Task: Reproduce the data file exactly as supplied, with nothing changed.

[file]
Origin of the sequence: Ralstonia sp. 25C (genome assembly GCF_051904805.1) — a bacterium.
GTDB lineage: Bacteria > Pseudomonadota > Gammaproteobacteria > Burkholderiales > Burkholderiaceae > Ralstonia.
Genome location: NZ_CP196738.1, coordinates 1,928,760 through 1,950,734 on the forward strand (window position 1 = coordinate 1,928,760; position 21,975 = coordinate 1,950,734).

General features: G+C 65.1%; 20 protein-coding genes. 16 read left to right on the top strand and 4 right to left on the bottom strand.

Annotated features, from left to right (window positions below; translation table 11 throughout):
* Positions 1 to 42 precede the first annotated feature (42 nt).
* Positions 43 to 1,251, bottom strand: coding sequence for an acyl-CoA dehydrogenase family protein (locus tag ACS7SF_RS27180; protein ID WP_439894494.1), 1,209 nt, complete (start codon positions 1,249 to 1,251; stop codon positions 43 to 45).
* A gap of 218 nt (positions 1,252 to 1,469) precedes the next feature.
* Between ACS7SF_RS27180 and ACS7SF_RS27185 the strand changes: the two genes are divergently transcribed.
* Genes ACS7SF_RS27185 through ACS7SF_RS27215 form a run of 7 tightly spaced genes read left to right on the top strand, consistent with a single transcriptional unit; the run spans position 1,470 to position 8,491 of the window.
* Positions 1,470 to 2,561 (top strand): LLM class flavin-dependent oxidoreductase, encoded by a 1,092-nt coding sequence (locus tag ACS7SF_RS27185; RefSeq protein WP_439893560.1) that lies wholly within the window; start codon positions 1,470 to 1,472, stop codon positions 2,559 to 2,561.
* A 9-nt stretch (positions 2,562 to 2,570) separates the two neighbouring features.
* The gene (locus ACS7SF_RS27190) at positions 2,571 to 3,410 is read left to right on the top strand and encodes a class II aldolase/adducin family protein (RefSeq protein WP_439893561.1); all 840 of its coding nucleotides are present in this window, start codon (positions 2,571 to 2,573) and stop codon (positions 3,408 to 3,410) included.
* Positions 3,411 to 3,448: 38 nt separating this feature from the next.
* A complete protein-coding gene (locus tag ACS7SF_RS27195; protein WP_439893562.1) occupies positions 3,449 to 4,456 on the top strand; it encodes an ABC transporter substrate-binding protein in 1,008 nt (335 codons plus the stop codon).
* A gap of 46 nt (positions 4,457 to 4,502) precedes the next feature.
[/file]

Origin of the sequence: Ralstonia sp. 25C (genome assembly GCF_051904805.1) — a bacterium.
GTDB lineage: Bacteria > Pseudomonadota > Gammaproteobacteria > Burkholderiales > Burkholderiaceae > Ralstonia.
Genome location: NZ_CP196738.1, coordinates 1,928,760 through 1,950,734 on the forward strand (window position 1 = coordinate 1,928,760; position 21,975 = coordinate 1,950,734).

General features: G+C 65.1%; 20 protein-coding genes. 16 read left to right on the top strand and 4 right to left on the bottom strand.

Annotated features, from left to right (window positions below; translation table 11 throughout):
* Positions 1 to 42 precede the first annotated feature (42 nt).
* Positions 43 to 1,251, bottom strand: coding sequence for an acyl-CoA dehydrogenase family protein (locus tag ACS7SF_RS27180; protein ID WP_439894494.1), 1,209 nt, complete (start codon positions 1,249 to 1,251; stop codon positions 43 to 45).
* A gap of 218 nt (positions 1,252 to 1,469) precedes the next feature.
* Between ACS7SF_RS27180 and ACS7SF_RS27185 the strand changes: the two genes are divergently transcribed.
* Genes ACS7SF_RS27185 through ACS7SF_RS27215 form a run of 7 tightly spaced genes read left to right on the top strand, consistent with a single transcriptional unit; the run spans position 1,470 to position 8,491 of the window.
* Positions 1,470 to 2,561 (top strand): LLM class flavin-dependent oxidoreductase, encoded by a 1,092-nt coding sequence (locus tag ACS7SF_RS27185; RefSeq protein WP_439893560.1) that lies wholly within the window; start codon positions 1,470 to 1,472, stop codon positions 2,559 to 2,561.
* A 9-nt stretch (positions 2,562 to 2,570) separates the two neighbouring features.
* The gene (locus ACS7SF_RS27190) at positions 2,571 to 3,410 is read left to right on the top strand and encodes a class II aldolase/adducin family protein (RefSeq protein WP_439893561.1); all 840 of its coding nucleotides are present in this window, start codon (positions 2,571 to 2,573) and stop codon (positions 3,408 to 3,410) included.
* Positions 3,411 to 3,448: 38 nt separating this feature from the next.
* A complete protein-coding gene (locus tag ACS7SF_RS27195; protein WP_439893562.1) occupies positions 3,449 to 4,456 on the top strand; it encodes an ABC transporter substrate-binding protein in 1,008 nt (335 codons plus the stop codon).
* A gap of 46 nt (positions 4,457 to 4,502) precedes the next feature.